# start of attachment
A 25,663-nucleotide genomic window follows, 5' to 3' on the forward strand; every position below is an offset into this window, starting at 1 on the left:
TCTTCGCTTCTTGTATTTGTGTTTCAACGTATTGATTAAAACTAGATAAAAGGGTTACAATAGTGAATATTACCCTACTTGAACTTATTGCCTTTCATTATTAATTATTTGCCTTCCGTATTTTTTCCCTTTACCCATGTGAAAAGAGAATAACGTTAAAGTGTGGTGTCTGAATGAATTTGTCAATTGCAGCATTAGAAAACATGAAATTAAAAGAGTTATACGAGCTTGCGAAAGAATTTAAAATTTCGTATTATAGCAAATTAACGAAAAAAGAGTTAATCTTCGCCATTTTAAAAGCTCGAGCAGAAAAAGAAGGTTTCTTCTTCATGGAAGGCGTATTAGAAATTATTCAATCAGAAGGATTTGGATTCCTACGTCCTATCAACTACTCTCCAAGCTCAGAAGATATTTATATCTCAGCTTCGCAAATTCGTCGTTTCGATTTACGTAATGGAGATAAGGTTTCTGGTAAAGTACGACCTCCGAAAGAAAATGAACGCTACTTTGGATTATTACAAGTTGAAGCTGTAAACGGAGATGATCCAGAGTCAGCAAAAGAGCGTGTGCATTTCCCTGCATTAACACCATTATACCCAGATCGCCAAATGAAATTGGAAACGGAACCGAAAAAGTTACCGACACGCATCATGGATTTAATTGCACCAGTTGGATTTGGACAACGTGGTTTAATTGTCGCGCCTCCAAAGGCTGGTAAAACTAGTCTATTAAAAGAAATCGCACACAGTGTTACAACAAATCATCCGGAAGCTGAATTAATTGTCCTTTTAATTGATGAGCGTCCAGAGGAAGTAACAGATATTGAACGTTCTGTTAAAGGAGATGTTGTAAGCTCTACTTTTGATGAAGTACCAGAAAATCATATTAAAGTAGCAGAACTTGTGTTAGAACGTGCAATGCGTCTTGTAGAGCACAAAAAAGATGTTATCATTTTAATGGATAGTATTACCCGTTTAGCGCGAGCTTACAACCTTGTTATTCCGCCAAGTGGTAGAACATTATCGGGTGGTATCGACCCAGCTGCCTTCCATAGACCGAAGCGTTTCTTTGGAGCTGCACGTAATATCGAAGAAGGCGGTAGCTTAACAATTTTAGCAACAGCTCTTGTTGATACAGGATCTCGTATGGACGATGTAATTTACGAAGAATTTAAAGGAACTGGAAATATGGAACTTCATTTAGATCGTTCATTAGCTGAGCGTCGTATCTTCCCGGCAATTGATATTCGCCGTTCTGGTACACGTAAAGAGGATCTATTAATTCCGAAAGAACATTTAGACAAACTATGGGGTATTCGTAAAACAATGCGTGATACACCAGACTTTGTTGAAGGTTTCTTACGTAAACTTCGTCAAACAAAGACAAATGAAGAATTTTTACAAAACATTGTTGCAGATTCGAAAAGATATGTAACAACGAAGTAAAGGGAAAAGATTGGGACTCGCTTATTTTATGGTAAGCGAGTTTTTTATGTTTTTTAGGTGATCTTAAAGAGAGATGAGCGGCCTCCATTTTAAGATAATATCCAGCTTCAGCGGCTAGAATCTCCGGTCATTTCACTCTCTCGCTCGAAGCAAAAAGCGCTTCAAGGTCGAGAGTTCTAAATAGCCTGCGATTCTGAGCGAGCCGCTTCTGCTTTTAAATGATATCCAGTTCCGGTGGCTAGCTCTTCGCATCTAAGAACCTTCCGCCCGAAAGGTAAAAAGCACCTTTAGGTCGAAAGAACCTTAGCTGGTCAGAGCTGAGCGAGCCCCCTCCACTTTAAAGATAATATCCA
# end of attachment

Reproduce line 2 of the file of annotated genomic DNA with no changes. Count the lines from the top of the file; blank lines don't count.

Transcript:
TCTTCGCTTCTTGTATTTGTGTTTCAACGTATTGATTAAAACTAGATAAAAGGGTTACAATAGTGAATATTACCCTACTTGAACTTATTGCCTTTCATTATTAATTATTTGCCTTCCGTATTTTTTCCCTTTACCCATGTGAAAAGAGAATAACGTTAAAGTGTGGTGTCTGAATGAATTTGTCAATTGCAGCATTAGAAAACATGAAATTAAAAGAGTTATACGAGCTTGCGAAAGAATTTAAAATTTCGTATTATAGCAAATTAACGAAAAAAGAGTTAATCTTCGCCATTTTAAAAGCTCGAGCAGAAAAAGAAGGTTTCTTCTTCATGGAAGGCGTATTAGAAATTATTCAATCAGAAGGATTTGGATTCCTACGTCCTATCAACTACTCTCCAAGCTCAGAAGATATTTATATCTCAGCTTCGCAAATTCGTCGTTTCGATTTACGTAATGGAGATAAGGTTTCTGGTAAAGTACGACCTCCGAAAGAAAATGAACGCTACTTTGGATTATTACAAGTTGAAGCTGTAAACGGAGATGATCCAGAGTCAGCAAAAGAGCGTGTGCATTTCCCTGCATTAACACCATTATACCCAGATCGCCAAATGAAATTGGAAACGGAACCGAAAAAGTTACCGACACGCATCATGGATTTAATTGCACCAGTTGGATTTGGACAACGTGGTTTAATTGTCGCGCCTCCAAAGGCTGGTAAAACTAGTCTATTAAAAGAAATCGCACACAGTGTTACAACAAATCATCCGGAAGCTGAATTAATTGTCCTTTTAATTGATGAGCGTCCAGAGGAAGTAACAGATATTGAACGTTCTGTTAAAGGAGATGTTGTAAGCTCTACTTTTGATGAAGTACCAGAAAATCATATTAAAGTAGCAGAACTTGTGTTAGAACGTGCAATGCGTCTTGTAGAGCACAAAAAAGATGTTATCATTTTAATGGATAGTATTACCCGTTTAGCGCGAGCTTACAACCTTGTTATTCCGCCAAGTGGTAGAACATTATCGGGTGGTATCGACCCAGCTGCCTTCCATAGACCGAAGCGTTTCTTTGGAGCTGCACGTAATATCGAAGAAGGCGGTAGCTTAACAATTTTAGCAACAGCTCTTGTTGATACAGGATCTCGTATGGACGATGTAATTTACGAAGAATTTAAAGGAACTGGAAATATGGAACTTCATTTAGATCGTTCATTAGCTGAGCGTCGTATCTTCCCGGCAATTGATATTCGCCGTTCTGGTACACGTAAAGAGGATCTATTAATTCCGAAAGAACATTTAGACAAACTATGGGGTATTCGTAAAACAATGCGTGATACACCAGACTTTGTTGAAGGTTTCTTACGTAAACTTCGTCAAACAAAGACAAATGAAGAATTTTTACAAAACATTGTTGCAGATTCGAAAAGATATGTAACAACGAAGTAAAGGGAAAAGATTGGGACTCGCTTATTTTATGGTAAGCGAGTTTTTTATGTTTTTTAGGTGATCTTAAAGAGAGATGAGCGGCCTCCATTTTAAGATAATATCCAGCTTCAGCGGCTAGAATCTCCGGTCATTTCACTCTCTCGCTCGAAGCAAAAAGCGCTTCAAGGTCGAGAGTTCTAAATAGCCTGCGATTCTGAGCGAGCCGCTTCTGCTTTTAAATGATATCCAGTTCCGGTGGCTAGCTCTTCGCATCTAAGAACCTTCCGCCCGAAAGGTAAAAAGCACCTTTAGGTCGAAAGAACCTTAGCTGGTCAGAGCTGAGCGAGCCCCCTCCACTTTAAAGATAATATCCA